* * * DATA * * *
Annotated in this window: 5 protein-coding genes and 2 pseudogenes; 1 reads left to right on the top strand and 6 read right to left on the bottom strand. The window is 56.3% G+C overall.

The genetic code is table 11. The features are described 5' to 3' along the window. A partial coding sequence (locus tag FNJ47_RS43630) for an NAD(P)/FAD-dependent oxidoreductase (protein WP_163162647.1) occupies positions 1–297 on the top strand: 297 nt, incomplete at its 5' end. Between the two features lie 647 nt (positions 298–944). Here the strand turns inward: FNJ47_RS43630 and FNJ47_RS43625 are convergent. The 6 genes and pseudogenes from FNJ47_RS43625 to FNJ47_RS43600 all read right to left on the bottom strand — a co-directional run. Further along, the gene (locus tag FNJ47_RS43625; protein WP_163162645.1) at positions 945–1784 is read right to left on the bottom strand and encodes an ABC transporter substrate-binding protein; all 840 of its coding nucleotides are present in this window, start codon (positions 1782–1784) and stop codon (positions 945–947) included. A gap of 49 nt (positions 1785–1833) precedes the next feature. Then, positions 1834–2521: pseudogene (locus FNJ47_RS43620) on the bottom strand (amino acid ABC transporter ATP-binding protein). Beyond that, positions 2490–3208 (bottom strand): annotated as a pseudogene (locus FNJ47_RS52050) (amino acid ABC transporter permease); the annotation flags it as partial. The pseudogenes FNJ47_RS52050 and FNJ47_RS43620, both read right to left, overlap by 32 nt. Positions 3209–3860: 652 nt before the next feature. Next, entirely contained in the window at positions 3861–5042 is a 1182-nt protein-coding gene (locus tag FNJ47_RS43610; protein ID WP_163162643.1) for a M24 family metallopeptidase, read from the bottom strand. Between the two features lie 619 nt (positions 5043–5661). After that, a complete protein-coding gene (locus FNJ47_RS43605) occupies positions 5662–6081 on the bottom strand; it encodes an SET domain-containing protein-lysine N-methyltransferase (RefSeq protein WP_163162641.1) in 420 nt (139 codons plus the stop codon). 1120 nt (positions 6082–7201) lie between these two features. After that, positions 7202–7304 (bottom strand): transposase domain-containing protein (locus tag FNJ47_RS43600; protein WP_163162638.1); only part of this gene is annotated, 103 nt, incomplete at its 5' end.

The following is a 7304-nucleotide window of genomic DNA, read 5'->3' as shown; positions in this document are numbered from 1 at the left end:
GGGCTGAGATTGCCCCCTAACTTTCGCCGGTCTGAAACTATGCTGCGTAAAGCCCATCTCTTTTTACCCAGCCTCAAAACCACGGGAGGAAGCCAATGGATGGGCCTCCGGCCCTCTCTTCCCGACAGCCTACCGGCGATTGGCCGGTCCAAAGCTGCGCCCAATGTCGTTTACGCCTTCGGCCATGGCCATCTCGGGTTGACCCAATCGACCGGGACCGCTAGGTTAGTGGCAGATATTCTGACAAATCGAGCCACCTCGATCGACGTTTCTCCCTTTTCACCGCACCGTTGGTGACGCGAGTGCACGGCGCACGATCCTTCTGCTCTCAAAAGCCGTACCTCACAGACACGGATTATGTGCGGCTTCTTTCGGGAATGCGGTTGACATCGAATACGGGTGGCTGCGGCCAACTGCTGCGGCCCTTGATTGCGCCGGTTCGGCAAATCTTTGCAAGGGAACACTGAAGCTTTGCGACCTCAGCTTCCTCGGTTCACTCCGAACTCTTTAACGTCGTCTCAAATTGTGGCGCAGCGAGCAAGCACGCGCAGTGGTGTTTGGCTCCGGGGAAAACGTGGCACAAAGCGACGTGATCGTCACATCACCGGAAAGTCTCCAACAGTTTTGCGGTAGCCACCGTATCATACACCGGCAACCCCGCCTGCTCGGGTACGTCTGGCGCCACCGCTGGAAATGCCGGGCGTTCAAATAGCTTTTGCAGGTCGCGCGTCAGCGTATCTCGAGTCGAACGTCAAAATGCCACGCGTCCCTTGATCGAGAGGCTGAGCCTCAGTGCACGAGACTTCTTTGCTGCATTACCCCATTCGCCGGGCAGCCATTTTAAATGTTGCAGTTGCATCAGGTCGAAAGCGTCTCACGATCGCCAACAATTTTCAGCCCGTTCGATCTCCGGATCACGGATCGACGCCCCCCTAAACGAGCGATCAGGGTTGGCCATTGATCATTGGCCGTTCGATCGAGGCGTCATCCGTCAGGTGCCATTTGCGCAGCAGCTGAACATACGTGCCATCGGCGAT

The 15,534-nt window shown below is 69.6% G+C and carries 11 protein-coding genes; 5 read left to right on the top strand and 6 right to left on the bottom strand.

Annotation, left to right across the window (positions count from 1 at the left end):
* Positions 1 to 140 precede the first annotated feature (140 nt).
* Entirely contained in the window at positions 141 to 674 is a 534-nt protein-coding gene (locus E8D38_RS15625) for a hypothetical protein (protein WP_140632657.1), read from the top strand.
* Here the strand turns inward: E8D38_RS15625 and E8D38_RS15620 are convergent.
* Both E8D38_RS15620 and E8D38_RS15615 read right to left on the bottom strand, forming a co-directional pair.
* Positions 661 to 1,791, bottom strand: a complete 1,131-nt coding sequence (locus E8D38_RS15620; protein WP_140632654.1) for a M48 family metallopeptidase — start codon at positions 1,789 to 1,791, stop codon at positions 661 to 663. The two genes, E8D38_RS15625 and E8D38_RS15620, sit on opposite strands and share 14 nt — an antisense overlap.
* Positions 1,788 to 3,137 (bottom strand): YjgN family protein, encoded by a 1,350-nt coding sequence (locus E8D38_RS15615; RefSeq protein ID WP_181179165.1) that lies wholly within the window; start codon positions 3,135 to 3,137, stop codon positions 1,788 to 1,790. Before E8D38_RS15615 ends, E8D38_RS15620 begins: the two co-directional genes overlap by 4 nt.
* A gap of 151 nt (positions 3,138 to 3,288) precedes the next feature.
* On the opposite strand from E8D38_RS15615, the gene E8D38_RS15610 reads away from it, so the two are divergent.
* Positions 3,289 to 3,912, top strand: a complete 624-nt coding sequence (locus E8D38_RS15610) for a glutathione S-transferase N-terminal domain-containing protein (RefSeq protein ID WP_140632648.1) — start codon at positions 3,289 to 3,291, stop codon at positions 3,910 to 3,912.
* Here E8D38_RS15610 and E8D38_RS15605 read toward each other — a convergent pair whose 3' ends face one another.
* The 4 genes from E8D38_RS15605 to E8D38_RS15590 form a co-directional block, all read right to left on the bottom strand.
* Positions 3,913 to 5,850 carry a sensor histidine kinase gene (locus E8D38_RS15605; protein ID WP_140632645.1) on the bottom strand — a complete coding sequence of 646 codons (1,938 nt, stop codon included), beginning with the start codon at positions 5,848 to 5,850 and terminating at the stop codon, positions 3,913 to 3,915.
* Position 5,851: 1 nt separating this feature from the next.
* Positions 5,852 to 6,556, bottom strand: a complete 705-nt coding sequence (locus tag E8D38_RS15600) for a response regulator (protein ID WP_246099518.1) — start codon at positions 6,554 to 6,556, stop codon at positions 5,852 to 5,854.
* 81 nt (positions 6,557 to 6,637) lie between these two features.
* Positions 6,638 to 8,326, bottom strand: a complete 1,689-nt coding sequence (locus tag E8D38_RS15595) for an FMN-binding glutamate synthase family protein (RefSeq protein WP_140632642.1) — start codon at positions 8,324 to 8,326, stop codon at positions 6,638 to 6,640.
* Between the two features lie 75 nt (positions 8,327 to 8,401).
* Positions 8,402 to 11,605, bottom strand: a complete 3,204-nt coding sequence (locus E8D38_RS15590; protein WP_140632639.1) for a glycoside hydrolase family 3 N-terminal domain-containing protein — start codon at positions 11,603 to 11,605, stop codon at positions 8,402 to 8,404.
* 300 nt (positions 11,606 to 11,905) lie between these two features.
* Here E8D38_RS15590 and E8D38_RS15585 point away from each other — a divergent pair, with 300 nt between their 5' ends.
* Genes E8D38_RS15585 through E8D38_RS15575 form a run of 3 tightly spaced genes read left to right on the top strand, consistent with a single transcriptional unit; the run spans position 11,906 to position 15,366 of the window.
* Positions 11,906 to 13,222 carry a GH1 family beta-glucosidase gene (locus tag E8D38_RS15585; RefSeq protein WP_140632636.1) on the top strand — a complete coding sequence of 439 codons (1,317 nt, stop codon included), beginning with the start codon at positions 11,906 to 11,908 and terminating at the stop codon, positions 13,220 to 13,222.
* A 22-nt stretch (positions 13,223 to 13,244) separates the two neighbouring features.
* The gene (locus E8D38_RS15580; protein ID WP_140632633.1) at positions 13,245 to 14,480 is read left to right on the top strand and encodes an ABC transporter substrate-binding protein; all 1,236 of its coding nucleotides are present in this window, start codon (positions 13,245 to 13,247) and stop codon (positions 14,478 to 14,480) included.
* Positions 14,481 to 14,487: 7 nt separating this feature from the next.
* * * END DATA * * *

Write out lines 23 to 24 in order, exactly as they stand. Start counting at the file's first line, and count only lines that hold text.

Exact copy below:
* Between the two features lie 75 nt (positions 8,327 to 8,401).
* Positions 8,402 to 11,605, bottom strand: a complete 3,204-nt coding sequence (locus E8D38_RS15590; protein WP_140632639.1) for a glycoside hydrolase family 3 N-terminal domain-containing protein — start codon at positions 11,603 to 11,605, stop codon at positions 8,402 to 8,404.